Find topics that are relevant to accountants you want to build relationships with. Most likely, that will relate to legal topics within the realm of expertise for your firm and relevant enough from a financial standpoint for this audience. Then, build webinars, online training modules, and long-form written content designed to educate accountants on these topics.
5) Create tools for accountants to work with their clients
Accountants will need to work with clients on a variety of documents. Both openly and subtly, that will involve some branded materials. If they don’t have marketing teams, they might not have the ability to build good-looking, branded constitution documents, shares certificates, or financial reports. That’s where your expertise comes in.
With your marketing teams existing knowledge in design and layout, you can build tools and templates for accountants to easily use with their clients. Make them available for download on your website, ideally with specific instructions on how to utilise them.
Even better, use a chatbot platform such as Josef Legal that has the ability to produce custom documents based on the input of the user. Set up a chatbot that’s free to use for accountants and add some serious value to the accountants you want to build relationships with.
Better again, create a custom portal and solution for a specific accounting firm and use a software tool that incorporates their own precedents. You could charge for this service or make it a very genuine value-add for your best referral relationships.
6) Build a dedicated email series of legal topics that relate to accountants
In marketing your law firm, you might already have a newsletter in place to attract subscriptions and leads for potential clients. Whether or not you do, it makes sense to build out a version of this tactic specifically for accountants.
On a regular basis, you can publish articles and curate content specifically related to legal topics and trends accountants might need to know about. Over time, your firm will build up credibility as a trusted resource. Better yet, as you build subscriptions, you naturally create a database of accountants that might be worth further outreach.
7) Make the referral process easy
Finally, do what you can to make it as easy as possible for accountants to refer new clients to your law firm. Some of that might be explicit. If you’ve worked directly with an accounting firm in the past, let them know how to refer clients and where the best resources for clients are on your website. Some of it is more subtle. In your newsletter, you might have a referral link to your home page for your audience.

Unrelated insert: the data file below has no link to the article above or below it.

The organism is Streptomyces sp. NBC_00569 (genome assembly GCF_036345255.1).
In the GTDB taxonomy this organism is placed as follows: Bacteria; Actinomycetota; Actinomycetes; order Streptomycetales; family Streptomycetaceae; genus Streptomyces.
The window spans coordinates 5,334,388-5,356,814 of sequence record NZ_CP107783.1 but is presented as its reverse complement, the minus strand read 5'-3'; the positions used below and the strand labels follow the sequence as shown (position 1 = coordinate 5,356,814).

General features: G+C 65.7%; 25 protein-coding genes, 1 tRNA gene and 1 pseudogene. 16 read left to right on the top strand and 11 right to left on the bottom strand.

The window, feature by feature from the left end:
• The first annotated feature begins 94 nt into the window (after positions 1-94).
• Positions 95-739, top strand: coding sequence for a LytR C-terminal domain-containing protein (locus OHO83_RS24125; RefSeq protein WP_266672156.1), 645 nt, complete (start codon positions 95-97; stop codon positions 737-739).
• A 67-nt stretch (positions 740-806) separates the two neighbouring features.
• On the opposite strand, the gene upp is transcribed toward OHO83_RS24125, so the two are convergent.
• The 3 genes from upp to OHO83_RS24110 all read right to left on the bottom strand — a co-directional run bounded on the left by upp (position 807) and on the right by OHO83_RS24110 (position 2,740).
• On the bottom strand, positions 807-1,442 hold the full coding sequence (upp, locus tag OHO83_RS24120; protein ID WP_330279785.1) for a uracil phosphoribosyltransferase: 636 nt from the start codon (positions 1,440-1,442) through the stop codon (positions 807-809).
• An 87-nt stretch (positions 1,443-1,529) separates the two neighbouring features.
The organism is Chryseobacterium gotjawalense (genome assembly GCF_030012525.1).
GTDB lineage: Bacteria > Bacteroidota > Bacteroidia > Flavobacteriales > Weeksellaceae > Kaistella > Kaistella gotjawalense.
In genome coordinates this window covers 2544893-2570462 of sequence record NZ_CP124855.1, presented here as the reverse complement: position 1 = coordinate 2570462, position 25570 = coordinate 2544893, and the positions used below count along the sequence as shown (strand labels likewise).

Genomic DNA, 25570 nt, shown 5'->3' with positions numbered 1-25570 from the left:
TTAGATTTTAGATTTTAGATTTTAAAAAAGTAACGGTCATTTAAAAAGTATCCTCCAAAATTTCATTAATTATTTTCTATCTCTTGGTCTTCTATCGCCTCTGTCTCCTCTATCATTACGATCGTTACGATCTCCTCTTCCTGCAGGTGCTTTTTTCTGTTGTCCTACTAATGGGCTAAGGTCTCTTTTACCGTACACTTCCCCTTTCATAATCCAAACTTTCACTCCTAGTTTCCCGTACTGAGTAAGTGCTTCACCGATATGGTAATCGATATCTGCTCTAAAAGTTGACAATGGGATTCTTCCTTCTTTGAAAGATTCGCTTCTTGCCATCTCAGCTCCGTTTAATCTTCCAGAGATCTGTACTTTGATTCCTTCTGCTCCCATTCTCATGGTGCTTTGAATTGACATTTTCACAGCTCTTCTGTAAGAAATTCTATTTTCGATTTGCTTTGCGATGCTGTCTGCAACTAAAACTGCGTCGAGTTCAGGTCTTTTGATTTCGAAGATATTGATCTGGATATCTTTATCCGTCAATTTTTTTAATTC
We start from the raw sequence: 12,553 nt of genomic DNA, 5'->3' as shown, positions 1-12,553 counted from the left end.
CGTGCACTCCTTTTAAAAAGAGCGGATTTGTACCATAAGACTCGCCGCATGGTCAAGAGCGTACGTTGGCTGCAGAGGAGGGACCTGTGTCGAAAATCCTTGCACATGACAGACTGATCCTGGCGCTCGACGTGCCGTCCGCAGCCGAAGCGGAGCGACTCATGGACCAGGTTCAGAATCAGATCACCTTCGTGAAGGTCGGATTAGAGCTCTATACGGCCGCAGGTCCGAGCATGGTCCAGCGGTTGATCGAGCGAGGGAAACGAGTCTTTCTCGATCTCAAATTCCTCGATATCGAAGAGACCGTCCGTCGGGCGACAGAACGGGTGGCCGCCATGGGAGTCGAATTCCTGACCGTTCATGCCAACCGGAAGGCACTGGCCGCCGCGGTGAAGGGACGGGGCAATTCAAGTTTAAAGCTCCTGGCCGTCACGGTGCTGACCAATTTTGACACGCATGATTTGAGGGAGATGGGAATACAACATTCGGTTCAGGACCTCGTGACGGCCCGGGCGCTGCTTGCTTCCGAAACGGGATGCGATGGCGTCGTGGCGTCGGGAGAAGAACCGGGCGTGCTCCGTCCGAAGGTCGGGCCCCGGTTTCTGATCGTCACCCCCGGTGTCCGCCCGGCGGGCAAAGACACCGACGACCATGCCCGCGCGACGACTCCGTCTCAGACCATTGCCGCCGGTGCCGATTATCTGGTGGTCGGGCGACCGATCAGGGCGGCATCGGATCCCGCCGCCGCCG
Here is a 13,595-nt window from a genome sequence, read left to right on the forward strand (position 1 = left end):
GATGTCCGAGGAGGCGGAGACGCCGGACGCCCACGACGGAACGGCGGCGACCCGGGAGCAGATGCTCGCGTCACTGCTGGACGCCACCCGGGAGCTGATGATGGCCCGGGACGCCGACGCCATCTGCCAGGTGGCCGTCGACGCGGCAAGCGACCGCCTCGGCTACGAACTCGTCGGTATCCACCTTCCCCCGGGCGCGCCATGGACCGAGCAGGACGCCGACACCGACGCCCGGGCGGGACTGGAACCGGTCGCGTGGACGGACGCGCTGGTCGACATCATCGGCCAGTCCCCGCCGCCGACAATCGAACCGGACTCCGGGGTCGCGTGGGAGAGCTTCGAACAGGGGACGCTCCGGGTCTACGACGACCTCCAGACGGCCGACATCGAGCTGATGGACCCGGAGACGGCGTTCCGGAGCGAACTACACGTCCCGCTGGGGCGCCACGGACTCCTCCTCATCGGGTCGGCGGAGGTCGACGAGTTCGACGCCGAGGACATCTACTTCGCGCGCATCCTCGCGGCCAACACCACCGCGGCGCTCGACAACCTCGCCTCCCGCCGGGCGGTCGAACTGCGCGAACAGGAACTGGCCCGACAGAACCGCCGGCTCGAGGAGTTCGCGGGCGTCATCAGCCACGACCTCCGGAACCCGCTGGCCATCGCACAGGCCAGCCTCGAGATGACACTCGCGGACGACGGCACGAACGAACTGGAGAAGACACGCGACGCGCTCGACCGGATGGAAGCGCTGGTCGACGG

Either way, the easier you can make the process for accountants, and the more top-of-mind you can make your contact information, the more likely they’ll become to think of it next time their clients have a legal question.
The bottom line: give before you ask
Referral marketing is, at its core, relationship building. And as is the case in any strong relationship, building trust, communicating consistently and giving before taking, is key.
Having spoken to many accountants, their biggest ‘bug bear’ is that lawyers expect work from them but rarely reciprocate. The fact of the matter is that reciprocating to accountants can be quite difficult for lawyers.
But as a legal marketer, you can help your lawyers add value to these relationships.
A single email blast is not a relationship. But an approach through multiple channels always focused on helping them rather than promoting your law firm outright, leads to success.
Approached the right way, helping your lawyers add significant value to their relationships with accountants has the potential to build a significant flow of clients into your law firm. Get it right and not only will you build a significant flow of clients into your law firm, you’ll achieve a crucial competitive advantage in a crowded and competitive field.